written by Heidi A. Lange
Hey, y’all! it’s your Northern Miyagi Representative Heidi! I’ve been told many times by many people I’m always too busy, so let my madness be your asylum! I came to Japan as an Early Departure JET with absolutely no connections in northern Japan and a relatively low level of Japanese. Now, I’ve made friends all over town and all over Japan in the mere 2.5 years I’ve been here.
Starting out, you may experience some culture shock, especially if this is your first time traveling and you don’t know much of the language. It will be extra rough if you are the only ALT in your area. You may feel the urge to isolate and stick with what’s familiar, but I invite you to challenge yourself and reach out!
Your senpai here on MAJET hope that you will find many long lasting friendships within our walls as you enjoy our events, but we don’t have to be your only source of connection! Your town senpai will be one of your best assets to getting used to your town. When I first came onto the JET Programme, I made a point to say yes to all the opportunities for events and clubs they offered me, even just to try things once. This got me involved in the town’s annual summer festival, my local eikaiwa (English conversation) groups, and town’s International Friendship Association. From events and conversations I’ve enjoyed with these groups, I’ve then gotten involved in a Filipino cultural club, a calligraphy club, and playing in a band at music festivals. Also, just by being a newcomer (a foreigner, especially) in town, you may find yourself with some surprise interviews and being featured in the local paper, on TV, or on the radio. Being curious and letting yourself fall down the rabbit hole will earn you experiences you never expected.
Asking around my workplace also opened me up to cultural events and activities at school or in the prefecture. For instance, I and some other ALTs in my area sometimes hang out after school with the bukatsu (school club) activities. I also make a point to keep my phone on me to translate flyers on the wall or handed to me by the school secretary. And at least in my first year, I saved enough room in my schedule and wallet to enjoy the enkais (drinking parties). After school hangouts with your Japanese coworkers are hard to come by as they tend to work late, so enkais are your chance to get to know people outside work! Work connections (except for your JTEs) tend to use the most Japanese, which can be nerve wracking if you aren’t confident in your speaking abilities. Thankfully, in my experience, coworkers are very understanding and genuinely want to help you fit in.
Speaking of flyers, I love exploring my town, keeping an eye out for cafe and community center posters, business cards, and flyers. From what I’ve seen, rural town businesses are very strongly interconnected and you’re likely to see the same people all around town this way. Befriending them is like befriending the heart of the community.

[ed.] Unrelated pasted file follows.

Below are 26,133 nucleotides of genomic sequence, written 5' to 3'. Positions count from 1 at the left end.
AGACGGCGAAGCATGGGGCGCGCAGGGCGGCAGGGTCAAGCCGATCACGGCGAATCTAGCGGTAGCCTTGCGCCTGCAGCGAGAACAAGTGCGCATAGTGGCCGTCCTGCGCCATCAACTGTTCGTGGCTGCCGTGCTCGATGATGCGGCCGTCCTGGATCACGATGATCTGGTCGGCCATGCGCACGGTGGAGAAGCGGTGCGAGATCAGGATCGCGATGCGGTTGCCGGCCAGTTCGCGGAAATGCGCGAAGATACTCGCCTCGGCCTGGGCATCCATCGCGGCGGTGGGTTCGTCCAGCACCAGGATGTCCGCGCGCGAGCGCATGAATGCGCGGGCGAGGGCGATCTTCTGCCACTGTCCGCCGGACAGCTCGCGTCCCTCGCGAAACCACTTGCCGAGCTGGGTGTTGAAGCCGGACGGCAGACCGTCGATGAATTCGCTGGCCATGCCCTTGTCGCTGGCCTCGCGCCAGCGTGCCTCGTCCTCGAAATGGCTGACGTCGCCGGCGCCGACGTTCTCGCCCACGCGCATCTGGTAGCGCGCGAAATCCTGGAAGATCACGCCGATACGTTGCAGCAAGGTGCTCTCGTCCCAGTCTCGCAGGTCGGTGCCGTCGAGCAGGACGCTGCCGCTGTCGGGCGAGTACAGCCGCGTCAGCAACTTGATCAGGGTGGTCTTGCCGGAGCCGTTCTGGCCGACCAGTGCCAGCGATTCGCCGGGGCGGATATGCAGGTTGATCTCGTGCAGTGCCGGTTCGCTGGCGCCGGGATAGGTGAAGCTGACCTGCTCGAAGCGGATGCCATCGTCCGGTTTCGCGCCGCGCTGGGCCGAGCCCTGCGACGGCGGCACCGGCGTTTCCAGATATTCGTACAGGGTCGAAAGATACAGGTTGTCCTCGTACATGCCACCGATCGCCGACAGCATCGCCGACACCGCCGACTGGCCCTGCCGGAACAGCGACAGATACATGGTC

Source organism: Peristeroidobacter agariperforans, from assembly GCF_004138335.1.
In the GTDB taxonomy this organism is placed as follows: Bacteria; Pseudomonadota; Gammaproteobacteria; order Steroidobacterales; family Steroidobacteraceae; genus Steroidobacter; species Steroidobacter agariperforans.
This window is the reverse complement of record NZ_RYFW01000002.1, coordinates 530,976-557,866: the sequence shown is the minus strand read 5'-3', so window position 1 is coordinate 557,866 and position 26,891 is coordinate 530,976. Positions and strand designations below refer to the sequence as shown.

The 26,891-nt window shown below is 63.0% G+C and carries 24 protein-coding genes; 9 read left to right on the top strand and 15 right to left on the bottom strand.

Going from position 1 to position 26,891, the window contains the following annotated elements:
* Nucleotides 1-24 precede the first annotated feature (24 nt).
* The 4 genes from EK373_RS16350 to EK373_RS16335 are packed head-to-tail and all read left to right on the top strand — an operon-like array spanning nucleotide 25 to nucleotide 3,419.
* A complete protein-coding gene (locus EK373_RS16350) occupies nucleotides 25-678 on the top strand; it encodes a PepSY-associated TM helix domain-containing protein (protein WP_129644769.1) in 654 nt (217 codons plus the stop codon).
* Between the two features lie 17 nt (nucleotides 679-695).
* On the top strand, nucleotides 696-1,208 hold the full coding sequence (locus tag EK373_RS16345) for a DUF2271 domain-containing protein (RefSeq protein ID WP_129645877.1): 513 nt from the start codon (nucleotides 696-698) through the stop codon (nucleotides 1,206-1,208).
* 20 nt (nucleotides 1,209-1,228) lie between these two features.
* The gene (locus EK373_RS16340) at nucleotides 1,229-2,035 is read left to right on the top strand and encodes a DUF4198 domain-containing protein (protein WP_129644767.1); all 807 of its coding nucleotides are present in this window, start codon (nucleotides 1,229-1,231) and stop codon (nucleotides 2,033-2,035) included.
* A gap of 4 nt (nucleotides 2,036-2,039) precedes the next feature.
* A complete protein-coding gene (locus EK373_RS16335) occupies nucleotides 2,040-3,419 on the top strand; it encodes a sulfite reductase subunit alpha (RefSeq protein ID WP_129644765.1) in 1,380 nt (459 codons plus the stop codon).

The moment I was accepted onto the JET Programme, I devoured the internet immediately looking for people in my Departure Group or people with shared interests. As an Early Departure, I wouldn’t even meet most Miyagi JETs until the big prefectural meeting, so I knew I needed to reach out and ask about people or events on my own.
For the Miyagi area, websites like Sendai Motions compile lists of events you can invite ALTs or coworkers to enjoy together. I also made use of all the Facebook groups for JETs in other prefectures as well, getting in touch with CIRs in the area to keep up with events and sights to enjoy. The information is out there for you to find, from town tourism associations to foreigner-run pages.
Facebook also has fantastic subgroups for JETs and general foreigners in Japan. Who do you want to befriend? Early in my JET career, I wanted to get involved in some Filipino and LGBT communities. So, I scoured the internet and found Tohoku University’s International Festival student organizations and Stonewall Japan. Even if I can’t always make the drive to meet people, talking online helps me feel connected and excited for the times I do get to meet. For JETs arriving and surviving during COVID-19, the internet may be your best resource for networking.
Continuing with the idea of seeking out your passions, take the initiative to find or create ways to use the hobbies and interests you already have. In America, I was doing martial arts, so I started taking karate classes at my local gym in Japan. From there, I’ve also had the opportunity to do kyudo (Japanese archery) and befriend the older community in my area. What do you already enjoy doing? Can you share that with other ALTs or Japanese people?
Your network grows itself just by asking. If you don’t know something, you almost certainly know someone who does, or you know someone who knows someone who does.
Make a list. What do you already do? What would you like to try? Ask around. Hunt it down. Make it happen.
“Every success begins with a sucks...and ends with a yes! Sucksyes!” - Beetlejuice: the Musical